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Study: Limiting Kids' Screen Time Key For Better Brain Function In School

NEW YORK (CBSNewYork) -- Can less tech time lead to better grades for pre-teens?

The answer is yes, according to one study.

Researchers found that decreased screen time was one big factor in improved brain function, CBS2's Elise Finch reported Monday.

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Smartphones, tablets, gaming systems and laptops are staples in children's lives these days.

"I like to make videos on it and code," third grader Ethan Harry told CBS2's Finch.

"I'll either be playing Minecraft or TAP Baseball," fifth grader David Seibel added.

"Probably YouTube. I'm watching a video and I see another one and I want to watch that and it keeps going," fifth grader Savannah Rogers said.

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But limiting access to the devices they love might be the key to helping them do better in school. A research team studied the daily activities of more than 4,500 American children ages 8 to 11. It found that kids who got between nine and 11 hours of sleep each night, did at least an hour of physical activity each day and limited their recreational screen time to two hours or less had better cognition.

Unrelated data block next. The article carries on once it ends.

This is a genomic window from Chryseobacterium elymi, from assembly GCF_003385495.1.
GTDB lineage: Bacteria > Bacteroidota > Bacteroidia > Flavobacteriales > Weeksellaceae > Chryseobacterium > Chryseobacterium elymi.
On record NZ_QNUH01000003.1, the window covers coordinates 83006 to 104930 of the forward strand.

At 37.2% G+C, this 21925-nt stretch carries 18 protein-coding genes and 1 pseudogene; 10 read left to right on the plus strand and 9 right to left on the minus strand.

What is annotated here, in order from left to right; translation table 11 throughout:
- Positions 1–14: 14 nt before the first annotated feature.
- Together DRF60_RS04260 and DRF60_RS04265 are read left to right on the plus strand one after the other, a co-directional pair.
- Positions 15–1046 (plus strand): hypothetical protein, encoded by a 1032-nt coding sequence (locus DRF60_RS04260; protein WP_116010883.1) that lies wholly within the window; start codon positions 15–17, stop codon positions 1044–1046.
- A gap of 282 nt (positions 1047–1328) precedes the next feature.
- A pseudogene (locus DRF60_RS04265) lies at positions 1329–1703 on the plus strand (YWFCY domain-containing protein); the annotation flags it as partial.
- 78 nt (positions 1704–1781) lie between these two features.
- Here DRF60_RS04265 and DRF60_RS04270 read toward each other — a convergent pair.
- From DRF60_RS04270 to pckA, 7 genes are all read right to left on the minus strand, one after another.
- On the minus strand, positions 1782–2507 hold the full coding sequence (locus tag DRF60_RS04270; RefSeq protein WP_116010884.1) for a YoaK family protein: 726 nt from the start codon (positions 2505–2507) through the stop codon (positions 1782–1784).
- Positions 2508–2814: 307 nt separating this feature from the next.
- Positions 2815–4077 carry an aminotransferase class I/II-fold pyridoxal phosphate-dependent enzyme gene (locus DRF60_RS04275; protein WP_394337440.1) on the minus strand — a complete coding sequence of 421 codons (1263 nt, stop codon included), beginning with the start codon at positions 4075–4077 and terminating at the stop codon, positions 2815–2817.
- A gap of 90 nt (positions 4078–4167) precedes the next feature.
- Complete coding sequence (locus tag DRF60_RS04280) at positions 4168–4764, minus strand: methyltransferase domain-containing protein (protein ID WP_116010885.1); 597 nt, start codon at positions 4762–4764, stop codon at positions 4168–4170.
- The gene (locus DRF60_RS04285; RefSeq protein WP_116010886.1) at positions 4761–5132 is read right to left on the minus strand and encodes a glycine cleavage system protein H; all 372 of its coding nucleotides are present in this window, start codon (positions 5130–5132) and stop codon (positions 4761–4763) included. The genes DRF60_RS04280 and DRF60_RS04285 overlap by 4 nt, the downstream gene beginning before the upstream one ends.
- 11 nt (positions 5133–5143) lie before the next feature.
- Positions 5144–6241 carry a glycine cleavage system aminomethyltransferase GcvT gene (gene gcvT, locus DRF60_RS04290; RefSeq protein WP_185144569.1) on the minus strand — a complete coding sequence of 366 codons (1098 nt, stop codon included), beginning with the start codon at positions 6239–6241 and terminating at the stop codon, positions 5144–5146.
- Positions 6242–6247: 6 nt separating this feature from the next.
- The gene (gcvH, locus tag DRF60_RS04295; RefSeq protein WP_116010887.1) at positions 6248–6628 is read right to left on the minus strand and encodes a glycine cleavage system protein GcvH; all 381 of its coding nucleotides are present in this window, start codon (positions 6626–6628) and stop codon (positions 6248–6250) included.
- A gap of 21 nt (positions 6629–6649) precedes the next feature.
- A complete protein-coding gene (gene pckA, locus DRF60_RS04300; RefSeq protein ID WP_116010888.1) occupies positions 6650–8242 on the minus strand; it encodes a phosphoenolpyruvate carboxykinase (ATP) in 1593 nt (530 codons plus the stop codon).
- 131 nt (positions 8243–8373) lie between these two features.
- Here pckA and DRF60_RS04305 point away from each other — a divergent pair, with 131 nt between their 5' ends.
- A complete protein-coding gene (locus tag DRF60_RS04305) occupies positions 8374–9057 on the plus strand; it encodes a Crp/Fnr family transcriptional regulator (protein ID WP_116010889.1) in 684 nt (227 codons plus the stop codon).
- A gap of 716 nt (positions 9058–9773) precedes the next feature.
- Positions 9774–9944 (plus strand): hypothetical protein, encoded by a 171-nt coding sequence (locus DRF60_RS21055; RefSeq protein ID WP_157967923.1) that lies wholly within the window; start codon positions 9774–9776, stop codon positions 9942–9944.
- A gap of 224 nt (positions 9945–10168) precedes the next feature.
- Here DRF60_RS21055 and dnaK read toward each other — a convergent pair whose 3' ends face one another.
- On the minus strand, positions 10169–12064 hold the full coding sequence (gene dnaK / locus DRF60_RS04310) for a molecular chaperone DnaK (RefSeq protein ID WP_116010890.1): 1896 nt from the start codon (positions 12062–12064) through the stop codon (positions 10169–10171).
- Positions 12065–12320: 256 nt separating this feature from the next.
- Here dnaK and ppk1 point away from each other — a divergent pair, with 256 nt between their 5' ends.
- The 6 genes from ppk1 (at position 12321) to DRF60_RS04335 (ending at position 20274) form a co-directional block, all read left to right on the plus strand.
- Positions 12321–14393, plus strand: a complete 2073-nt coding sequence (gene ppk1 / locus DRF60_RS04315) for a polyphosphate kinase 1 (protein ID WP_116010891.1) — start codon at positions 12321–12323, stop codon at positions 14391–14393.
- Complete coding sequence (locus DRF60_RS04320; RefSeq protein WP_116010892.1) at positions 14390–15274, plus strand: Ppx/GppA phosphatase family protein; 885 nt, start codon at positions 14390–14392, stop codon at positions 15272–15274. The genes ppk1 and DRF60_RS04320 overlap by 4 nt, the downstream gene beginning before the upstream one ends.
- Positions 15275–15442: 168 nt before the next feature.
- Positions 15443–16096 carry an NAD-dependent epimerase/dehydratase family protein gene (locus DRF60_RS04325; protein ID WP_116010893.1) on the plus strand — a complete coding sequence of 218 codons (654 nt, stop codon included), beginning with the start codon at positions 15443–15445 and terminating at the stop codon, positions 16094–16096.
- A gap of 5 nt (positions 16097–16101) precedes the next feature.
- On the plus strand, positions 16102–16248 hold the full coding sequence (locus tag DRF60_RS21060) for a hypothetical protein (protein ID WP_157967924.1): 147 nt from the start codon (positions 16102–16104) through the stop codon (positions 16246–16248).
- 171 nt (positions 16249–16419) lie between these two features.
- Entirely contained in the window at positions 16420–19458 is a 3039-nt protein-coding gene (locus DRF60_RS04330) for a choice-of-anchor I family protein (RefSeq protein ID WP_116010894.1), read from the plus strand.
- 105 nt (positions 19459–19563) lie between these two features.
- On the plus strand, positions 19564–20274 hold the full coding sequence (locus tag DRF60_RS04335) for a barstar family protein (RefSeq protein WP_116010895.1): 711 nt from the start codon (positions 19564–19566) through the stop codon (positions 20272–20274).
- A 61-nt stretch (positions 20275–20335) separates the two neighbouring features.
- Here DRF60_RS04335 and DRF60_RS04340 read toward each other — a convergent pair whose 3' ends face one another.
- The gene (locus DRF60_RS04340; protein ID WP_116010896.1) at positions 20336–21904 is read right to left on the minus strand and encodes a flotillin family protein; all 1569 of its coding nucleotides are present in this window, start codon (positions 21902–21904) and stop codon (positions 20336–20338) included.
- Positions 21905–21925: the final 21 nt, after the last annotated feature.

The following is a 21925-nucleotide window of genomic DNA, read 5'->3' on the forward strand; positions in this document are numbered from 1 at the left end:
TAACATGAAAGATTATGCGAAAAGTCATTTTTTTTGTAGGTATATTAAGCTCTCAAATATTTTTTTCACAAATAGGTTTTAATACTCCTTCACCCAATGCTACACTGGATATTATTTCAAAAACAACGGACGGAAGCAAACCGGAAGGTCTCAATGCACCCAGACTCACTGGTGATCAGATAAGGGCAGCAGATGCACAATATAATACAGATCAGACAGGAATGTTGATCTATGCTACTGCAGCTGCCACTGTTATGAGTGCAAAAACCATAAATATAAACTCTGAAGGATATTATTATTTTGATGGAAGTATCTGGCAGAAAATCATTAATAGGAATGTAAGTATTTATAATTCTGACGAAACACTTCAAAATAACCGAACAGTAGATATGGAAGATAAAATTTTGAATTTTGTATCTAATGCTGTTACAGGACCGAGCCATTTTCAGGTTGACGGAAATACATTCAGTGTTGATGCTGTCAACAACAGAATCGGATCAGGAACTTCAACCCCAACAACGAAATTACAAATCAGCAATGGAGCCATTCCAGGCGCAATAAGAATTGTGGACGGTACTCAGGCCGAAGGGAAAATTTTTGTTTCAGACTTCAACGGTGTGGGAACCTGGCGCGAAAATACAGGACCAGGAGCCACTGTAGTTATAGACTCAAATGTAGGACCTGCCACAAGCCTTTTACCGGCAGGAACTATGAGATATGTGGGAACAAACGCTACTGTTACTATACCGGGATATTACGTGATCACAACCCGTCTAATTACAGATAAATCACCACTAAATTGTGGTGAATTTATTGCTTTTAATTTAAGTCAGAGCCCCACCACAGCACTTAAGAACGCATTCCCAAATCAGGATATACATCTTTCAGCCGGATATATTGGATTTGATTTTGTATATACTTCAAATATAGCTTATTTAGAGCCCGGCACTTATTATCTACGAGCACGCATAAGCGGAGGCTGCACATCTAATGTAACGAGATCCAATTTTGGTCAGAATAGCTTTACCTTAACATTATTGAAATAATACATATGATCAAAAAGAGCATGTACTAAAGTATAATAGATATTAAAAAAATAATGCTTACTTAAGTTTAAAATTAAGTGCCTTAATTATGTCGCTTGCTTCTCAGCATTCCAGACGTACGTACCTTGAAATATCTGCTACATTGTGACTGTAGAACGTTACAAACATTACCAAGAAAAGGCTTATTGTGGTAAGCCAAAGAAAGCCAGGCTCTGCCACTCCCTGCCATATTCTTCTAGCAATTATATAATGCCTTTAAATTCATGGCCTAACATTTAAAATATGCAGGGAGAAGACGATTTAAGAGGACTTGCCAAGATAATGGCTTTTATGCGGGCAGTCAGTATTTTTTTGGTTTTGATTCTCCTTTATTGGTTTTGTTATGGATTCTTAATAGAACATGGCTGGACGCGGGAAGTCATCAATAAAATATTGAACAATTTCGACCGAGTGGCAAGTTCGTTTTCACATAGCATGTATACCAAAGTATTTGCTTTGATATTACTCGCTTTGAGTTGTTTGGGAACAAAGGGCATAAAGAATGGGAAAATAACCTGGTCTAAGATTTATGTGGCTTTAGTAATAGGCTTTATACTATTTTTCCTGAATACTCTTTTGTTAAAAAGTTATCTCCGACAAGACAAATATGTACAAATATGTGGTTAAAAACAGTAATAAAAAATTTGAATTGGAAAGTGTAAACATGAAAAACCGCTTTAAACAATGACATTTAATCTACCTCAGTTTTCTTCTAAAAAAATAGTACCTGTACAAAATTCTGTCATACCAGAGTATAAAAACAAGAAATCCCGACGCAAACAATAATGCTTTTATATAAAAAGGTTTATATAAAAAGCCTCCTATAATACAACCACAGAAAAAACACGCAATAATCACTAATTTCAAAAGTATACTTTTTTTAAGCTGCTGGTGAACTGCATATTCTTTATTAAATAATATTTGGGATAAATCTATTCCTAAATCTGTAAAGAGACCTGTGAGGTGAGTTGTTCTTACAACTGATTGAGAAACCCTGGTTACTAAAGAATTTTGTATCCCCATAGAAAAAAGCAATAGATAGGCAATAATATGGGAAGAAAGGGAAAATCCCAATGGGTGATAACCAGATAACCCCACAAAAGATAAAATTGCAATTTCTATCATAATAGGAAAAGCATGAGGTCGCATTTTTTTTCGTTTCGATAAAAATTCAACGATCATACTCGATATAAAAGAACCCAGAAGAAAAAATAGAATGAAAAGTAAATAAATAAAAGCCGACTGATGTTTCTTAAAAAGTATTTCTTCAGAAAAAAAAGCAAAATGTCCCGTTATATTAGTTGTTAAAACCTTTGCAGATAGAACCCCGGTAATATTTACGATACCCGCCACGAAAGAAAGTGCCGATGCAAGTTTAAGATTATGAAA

"It makes total sense to me," Upper West Side mom Laura Goldenberg said. "They're not good for our brains. It's pretty obvious."

"Your kids can get zoned in on that screen," mother Shannon Rogers added.

"They become too entranced in something that means absolutely nothing for their life," mother of four Zakiya Raines-Heyden said.

MOREExpert Shares Advice On How To Limit Screen Time For Kids

Dr. Jill Emanuele is a clinical psychologist with the Child Mind Institute. She says while the study only points out a correlation between technology, screen time and cognitive function, it's worth taking note of.

"The idea is that there's something going on where the more time you spend on these screens doing this one activity and not interacting, not doing other things seems to have a negative effective," Emanuele said. "It doesn't teach them other ways of thinking, behaving and learning, so they're limited in some degree."

The study found that only five percent of the children met all the criteria for better cognition. Most children didn't meet any criteria, Finch reported.

"Just try and limit it as much as possible for yourself. I think just try and be a good role model," mother of three Amanda Andrews said.

That's good advice. Experts say one of the most effective ways to reduce kids' screen time is to have parents model that behavior for them. The brain benefits could be extraordinary.

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